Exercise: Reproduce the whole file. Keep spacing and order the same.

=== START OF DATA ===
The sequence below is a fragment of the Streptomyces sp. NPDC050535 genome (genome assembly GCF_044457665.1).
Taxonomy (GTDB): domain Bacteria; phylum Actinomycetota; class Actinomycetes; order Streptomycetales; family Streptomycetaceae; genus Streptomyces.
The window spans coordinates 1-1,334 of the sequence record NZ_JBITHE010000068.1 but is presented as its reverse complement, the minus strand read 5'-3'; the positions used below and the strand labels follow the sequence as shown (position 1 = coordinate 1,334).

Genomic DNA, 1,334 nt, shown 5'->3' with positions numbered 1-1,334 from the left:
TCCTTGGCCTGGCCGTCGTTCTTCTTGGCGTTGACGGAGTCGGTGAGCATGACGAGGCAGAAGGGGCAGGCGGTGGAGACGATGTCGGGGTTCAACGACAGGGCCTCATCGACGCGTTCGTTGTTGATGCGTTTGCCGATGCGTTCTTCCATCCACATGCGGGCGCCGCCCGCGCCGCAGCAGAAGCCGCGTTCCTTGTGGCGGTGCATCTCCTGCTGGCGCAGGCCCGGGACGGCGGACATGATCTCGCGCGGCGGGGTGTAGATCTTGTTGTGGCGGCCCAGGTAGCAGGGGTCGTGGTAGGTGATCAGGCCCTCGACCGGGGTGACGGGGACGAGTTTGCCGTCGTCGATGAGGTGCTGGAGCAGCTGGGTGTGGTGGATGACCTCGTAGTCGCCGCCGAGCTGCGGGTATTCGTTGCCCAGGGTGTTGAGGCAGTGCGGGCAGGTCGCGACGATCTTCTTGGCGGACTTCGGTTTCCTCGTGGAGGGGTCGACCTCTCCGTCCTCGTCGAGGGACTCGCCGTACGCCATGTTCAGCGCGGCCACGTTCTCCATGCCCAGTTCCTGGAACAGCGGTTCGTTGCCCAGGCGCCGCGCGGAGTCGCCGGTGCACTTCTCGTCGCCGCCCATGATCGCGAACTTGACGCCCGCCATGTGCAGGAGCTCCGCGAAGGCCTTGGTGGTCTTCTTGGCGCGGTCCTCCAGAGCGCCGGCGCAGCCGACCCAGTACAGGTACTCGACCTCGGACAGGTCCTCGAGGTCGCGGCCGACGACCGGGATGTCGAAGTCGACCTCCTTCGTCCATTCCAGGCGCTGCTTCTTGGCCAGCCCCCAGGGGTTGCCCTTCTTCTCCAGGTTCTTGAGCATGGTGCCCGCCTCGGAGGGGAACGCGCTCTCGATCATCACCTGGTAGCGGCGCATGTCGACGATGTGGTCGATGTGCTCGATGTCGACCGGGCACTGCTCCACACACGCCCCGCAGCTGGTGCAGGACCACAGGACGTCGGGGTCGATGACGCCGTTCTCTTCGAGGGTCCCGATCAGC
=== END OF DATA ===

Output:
The sequence below is a fragment of the Streptomyces sp. NPDC050535 genome (genome assembly GCF_044457665.1).
Taxonomy (GTDB): domain Bacteria; phylum Actinomycetota; class Actinomycetes; order Streptomycetales; family Streptomycetaceae; genus Streptomyces.
The window spans coordinates 1-1,334 of the sequence record NZ_JBITHE010000068.1 but is presented as its reverse complement, the minus strand read 5'-3'; the positions used below and the strand labels follow the sequence as shown (position 1 = coordinate 1,334).

Genomic DNA, 1,334 nt, shown 5'->3' with positions numbered 1-1,334 from the left:
TCCTTGGCCTGGCCGTCGTTCTTCTTGGCGTTGACGGAGTCGGTGAGCATGACGAGGCAGAAGGGGCAGGCGGTGGAGACGATGTCGGGGTTCAACGACAGGGCCTCATCGACGCGTTCGTTGTTGATGCGTTTGCCGATGCGTTCTTCCATCCACATGCGGGCGCCGCCCGCGCCGCAGCAGAAGCCGCGTTCCTTGTGGCGGTGCATCTCCTGCTGGCGCAGGCCCGGGACGGCGGACATGATCTCGCGCGGCGGGGTGTAGATCTTGTTGTGGCGGCCCAGGTAGCAGGGGTCGTGGTAGGTGATCAGGCCCTCGACCGGGGTGACGGGGACGAGTTTGCCGTCGTCGATGAGGTGCTGGAGCAGCTGGGTGTGGTGGATGACCTCGTAGTCGCCGCCGAGCTGCGGGTATTCGTTGCCCAGGGTGTTGAGGCAGTGCGGGCAGGTCGCGACGATCTTCTTGGCGGACTTCGGTTTCCTCGTGGAGGGGTCGACCTCTCCGTCCTCGTCGAGGGACTCGCCGTACGCCATGTTCAGCGCGGCCACGTTCTCCATGCCCAGTTCCTGGAACAGCGGTTCGTTGCCCAGGCGCCGCGCGGAGTCGCCGGTGCACTTCTCGTCGCCGCCCATGATCGCGAACTTGACGCCCGCCATGTGCAGGAGCTCCGCGAAGGCCTTGGTGGTCTTCTTGGCGCGGTCCTCCAGAGCGCCGGCGCAGCCGACCCAGTACAGGTACTCGACCTCGGACAGGTCCTCGAGGTCGCGGCCGACGACCGGGATGTCGAAGTCGACCTCCTTCGTCCATTCCAGGCGCTGCTTCTTGGCCAGCCCCCAGGGGTTGCCCTTCTTCTCCAGGTTCTTGAGCATGGTGCCCGCCTCGGAGGGGAACGCGCTCTCGATCATCACCTGGTAGCGGCGCATGTCGACGATGTGGTCGATGTGCTCGATGTCGACCGGGCACTGCTCCACACACGCCCCGCAGCTGGTGCAGGACCACAGGACGTCGGGGTCGATGACGCCGTTCTCTTCGAGGGTCCCGATCAGC